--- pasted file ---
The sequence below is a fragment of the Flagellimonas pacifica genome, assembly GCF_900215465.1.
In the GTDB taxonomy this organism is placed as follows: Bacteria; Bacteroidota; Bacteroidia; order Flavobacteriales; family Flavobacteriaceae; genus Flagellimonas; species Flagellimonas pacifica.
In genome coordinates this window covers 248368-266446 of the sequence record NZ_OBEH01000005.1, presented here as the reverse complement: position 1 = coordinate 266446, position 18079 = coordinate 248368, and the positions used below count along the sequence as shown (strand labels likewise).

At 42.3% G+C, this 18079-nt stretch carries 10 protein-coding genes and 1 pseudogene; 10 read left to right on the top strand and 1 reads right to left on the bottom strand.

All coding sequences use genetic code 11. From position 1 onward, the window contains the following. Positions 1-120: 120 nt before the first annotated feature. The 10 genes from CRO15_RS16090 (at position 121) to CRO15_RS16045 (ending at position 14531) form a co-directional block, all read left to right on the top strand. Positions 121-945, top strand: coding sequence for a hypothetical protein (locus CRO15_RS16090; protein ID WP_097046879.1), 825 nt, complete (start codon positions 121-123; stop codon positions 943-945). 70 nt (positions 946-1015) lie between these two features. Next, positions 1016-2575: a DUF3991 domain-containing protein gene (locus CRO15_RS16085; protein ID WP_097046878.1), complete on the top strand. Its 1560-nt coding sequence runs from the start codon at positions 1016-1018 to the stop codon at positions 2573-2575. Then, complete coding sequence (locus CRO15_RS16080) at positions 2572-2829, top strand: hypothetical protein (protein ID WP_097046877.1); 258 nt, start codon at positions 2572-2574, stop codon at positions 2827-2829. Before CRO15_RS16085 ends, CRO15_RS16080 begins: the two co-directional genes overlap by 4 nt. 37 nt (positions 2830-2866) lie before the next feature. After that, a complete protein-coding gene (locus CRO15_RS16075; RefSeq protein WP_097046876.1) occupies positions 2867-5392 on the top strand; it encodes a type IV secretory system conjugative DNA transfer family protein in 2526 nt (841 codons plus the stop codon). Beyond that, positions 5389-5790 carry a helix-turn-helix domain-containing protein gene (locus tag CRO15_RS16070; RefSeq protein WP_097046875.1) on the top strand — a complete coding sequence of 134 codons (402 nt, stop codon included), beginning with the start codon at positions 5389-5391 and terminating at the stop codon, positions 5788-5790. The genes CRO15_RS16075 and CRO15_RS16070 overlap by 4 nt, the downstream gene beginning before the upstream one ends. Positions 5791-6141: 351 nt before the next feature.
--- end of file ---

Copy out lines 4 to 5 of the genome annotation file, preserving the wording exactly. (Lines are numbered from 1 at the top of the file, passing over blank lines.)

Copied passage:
At 42.3% G+C, this 18079-nt stretch carries 10 protein-coding genes and 1 pseudogene; 10 read left to right on the top strand and 1 reads right to left on the bottom strand.

All coding sequences use genetic code 11. From position 1 onward, the window contains the following. Positions 1-120: 120 nt before the first annotated feature. The 10 genes from CRO15_RS16090 (at position 121) to CRO15_RS16045 (ending at position 14531) form a co-directional block, all read left to right on the top strand. Positions 121-945, top strand: coding sequence for a hypothetical protein (locus CRO15_RS16090; protein ID WP_097046879.1), 825 nt, complete (start codon positions 121-123; stop codon positions 943-945). 70 nt (positions 946-1015) lie between these two features. Next, positions 1016-2575: a DUF3991 domain-containing protein gene (locus CRO15_RS16085; protein ID WP_097046878.1), complete on the top strand. Its 1560-nt coding sequence runs from the start codon at positions 1016-1018 to the stop codon at positions 2573-2575. Then, complete coding sequence (locus CRO15_RS16080) at positions 2572-2829, top strand: hypothetical protein (protein ID WP_097046877.1); 258 nt, start codon at positions 2572-2574, stop codon at positions 2827-2829. Before CRO15_RS16085 ends, CRO15_RS16080 begins: the two co-directional genes overlap by 4 nt. 37 nt (positions 2830-2866) lie before the next feature. After that, a complete protein-coding gene (locus CRO15_RS16075; RefSeq protein WP_097046876.1) occupies positions 2867-5392 on the top strand; it encodes a type IV secretory system conjugative DNA transfer family protein in 2526 nt (841 codons plus the stop codon). Beyond that, positions 5389-5790 carry a helix-turn-helix domain-containing protein gene (locus tag CRO15_RS16070; RefSeq protein WP_097046875.1) on the top strand — a complete coding sequence of 134 codons (402 nt, stop codon included), beginning with the start codon at positions 5389-5391 and terminating at the stop codon, positions 5788-5790. The genes CRO15_RS16075 and CRO15_RS16070 overlap by 4 nt, the downstream gene beginning before the upstream one ends. Positions 5791-6141: 351 nt before the next feature.